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TELEVISION REVIEW : Agents Who've Come in From Cold Storage


Spy fans: End of the Cold War got you down?

Even though recent scandals confirm that snooping still goes on between East and West, the fictional spy game has lost some of its zip since the Soviet Union's demise. John le Carre turned to international arms dealers in his most recent book; others have found substitute villains in drug cartels and terrorists.

For those who prefer the good old days when the Evil Empire reigned as the free world's chief nemesis, KOCE Channel 50 is offering some solace in the form of a vintage British series premiering tonight for a 20-week run.

"The Sandbaggers," which started production in 1979, is many things American network television is not: talky and relatively action-free, low in fancy production values but high in plot complexity, and starring characters who aren't likable in the traditional TV way.

This is behind-the-scenes stuff, with all the requisite politicking and back-stabbing. As series star Roy Marsden, who plays agent Neil Burnside, lectures a foreign counterpart in tonight's episode: "If you want James Bond, go to the library. . . . Our battles aren't fought at the end of a parachute. They're won and lost in drab, dreary corridors in Westminster."

Burnside is director of special operations for the Secret Intelligence Service. He's the acerbic but brilliant type, with no qualms about circumventing the chain of command when it suits his purposes, or battling his superiors when necessary.

His three agents are called Sandbaggers, led by Willie Caine (Ray Lonnen), whose easy charm plays well against Burnside's gruff determination. The cast includes Richard Vernon as "C," chief of SIS and Burnside's not-always-effective buffer against political pressures, and Jerome Willis as Matthew Peele, Burnside's fence-sitting immediate superior.

Contrary to the bit of sermonizing quoted earlier, the dialogue is generally gritty and full of bite, and though it is sometimes heavy on jargon, it shouldn't be beyond comprehension for attentive and spy-savvy viewers.

The emphasis in the first two episodes is on backstage machinations, with Burnside battling career-conscious bureaucrats and political interests in London as much--or more--than he fights the Soviets, or the other adversaries in the field.

In tonight's episode, "First Principles," a Norwegian spy plane crashes in Soviet territory and Burnside is forced against his judgment to send agents in to help rescue the crew--because the Norwegians have promised to buy some British-made missiles in return.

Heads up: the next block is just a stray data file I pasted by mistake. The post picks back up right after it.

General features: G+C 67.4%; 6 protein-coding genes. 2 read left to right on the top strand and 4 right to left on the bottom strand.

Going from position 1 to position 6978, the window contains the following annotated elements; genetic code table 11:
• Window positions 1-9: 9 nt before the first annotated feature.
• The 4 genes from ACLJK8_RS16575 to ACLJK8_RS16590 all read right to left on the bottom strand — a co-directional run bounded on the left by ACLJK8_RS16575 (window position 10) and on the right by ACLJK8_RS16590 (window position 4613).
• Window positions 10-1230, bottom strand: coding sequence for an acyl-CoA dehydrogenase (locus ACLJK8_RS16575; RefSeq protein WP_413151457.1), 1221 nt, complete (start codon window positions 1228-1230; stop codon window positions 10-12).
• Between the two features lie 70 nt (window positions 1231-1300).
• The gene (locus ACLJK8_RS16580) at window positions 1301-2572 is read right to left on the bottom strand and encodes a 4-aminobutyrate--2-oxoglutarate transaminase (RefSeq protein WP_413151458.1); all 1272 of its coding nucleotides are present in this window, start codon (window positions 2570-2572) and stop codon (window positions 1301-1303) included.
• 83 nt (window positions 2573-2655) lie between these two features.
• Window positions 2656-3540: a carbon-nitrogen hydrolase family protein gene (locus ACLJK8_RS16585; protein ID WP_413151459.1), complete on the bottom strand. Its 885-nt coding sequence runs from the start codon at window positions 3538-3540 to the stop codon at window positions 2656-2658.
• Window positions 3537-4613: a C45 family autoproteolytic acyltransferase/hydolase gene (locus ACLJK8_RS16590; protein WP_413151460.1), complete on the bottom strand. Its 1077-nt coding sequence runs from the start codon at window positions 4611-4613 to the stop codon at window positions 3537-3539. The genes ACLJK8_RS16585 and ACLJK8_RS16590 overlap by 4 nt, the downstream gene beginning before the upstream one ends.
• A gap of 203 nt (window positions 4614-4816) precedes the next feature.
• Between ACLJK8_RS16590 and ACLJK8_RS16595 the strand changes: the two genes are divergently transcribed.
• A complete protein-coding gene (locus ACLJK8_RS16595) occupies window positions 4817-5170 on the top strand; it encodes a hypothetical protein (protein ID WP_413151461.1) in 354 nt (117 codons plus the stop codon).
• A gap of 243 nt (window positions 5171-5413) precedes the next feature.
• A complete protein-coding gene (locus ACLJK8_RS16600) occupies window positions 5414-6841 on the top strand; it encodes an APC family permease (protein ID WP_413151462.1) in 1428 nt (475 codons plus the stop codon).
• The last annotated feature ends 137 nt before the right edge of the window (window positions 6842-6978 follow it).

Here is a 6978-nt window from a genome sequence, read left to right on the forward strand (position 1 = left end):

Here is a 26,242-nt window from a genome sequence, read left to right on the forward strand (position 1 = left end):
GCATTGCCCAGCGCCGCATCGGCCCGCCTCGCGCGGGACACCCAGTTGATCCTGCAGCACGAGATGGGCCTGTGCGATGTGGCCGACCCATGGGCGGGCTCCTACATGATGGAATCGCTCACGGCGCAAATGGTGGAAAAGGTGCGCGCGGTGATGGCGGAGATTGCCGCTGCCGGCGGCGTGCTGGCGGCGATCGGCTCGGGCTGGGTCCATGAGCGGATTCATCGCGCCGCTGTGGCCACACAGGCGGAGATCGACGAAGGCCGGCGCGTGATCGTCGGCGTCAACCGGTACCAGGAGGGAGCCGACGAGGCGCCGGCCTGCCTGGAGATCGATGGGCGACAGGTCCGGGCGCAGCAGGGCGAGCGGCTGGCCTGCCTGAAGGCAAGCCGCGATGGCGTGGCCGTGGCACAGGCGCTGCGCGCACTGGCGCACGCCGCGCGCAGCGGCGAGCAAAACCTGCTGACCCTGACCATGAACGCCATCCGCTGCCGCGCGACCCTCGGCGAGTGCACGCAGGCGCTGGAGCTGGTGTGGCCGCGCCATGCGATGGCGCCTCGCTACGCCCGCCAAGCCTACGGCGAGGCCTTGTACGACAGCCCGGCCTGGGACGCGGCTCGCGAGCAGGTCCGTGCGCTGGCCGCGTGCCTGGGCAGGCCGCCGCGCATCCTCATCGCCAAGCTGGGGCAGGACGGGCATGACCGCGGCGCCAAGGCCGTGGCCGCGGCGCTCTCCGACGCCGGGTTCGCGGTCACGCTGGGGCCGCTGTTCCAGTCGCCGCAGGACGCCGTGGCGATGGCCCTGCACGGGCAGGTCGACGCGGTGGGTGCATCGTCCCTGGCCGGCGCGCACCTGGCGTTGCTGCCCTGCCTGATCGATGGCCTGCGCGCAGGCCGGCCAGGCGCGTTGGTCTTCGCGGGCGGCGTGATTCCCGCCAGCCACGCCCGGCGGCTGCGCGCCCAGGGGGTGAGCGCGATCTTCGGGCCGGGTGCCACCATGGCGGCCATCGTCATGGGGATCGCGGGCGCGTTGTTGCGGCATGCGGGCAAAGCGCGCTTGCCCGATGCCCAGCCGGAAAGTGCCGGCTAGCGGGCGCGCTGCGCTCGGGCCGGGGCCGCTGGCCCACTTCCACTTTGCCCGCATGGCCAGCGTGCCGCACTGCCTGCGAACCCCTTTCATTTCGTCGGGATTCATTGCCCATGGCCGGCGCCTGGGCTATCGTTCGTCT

Episode two finds Burnside coordinating the surveillance of a possible defector and also pushing for the assassination of a fictional African despot. Burnside pulls some strings to get the job himself, apparently for personal glory--political killings don't come along often.

According to press materials, potential love interests will later join the cast, but the first two episodes are free of romantic entanglements (unless you count Burnside's regular digs at his ex-wife, whom we never meet, but is the daughter of a high-ranking Foreign Office official).

"The Sandbaggers" is absorbing drama in the British tradition, harmed only by a dated look--That hair! Those clothes!--and a few too many shots of men walking grimly around London. The most refreshing aspect is that the makers trust the viewer to follow along without excessive hand-holding.

Accents and terminology can be confusing at times, but don't fret: Burnside gives regular updates to his superiors, which help the viewer to catch up as well.

Marsden is a spiky but intriguing presence as Burnside, whose perpetual sense of certainty would seem arrogant if he weren't right so often. The character shifts somewhat from the first to the second episode, but presumably it will become better defined as the series progresses.

For spy fans in withdrawal, Burnside could become a deserving addition to the hall of espionage heroes, one in the no-nonsense, damn-the-bureaucrats mold.

* "The Sandbaggers" will air tonight at 9:30 p.m. on KOCE Channel 50. The series continues Tuesdays in the same time slot.

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